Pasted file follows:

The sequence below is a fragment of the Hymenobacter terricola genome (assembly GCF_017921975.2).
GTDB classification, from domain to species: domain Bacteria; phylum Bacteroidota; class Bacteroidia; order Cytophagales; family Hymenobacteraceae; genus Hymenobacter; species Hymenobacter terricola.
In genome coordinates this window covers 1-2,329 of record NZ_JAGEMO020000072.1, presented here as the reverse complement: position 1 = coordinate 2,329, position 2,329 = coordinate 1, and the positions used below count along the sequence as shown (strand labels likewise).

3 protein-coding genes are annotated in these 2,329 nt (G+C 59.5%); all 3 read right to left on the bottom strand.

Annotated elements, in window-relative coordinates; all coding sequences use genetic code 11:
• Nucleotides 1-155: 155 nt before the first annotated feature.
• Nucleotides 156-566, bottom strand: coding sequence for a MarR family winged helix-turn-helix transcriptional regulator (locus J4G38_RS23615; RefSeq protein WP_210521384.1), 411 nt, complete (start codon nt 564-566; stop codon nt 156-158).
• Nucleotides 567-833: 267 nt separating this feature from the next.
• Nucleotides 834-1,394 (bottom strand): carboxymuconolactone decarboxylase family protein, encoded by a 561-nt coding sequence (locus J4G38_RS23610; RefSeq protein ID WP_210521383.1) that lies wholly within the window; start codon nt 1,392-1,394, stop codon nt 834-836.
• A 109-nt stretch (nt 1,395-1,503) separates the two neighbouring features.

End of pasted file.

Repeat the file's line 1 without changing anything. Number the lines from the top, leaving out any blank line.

The sequence below is a fragment of the Hymenobacter terricola genome (assembly GCF_017921975.2).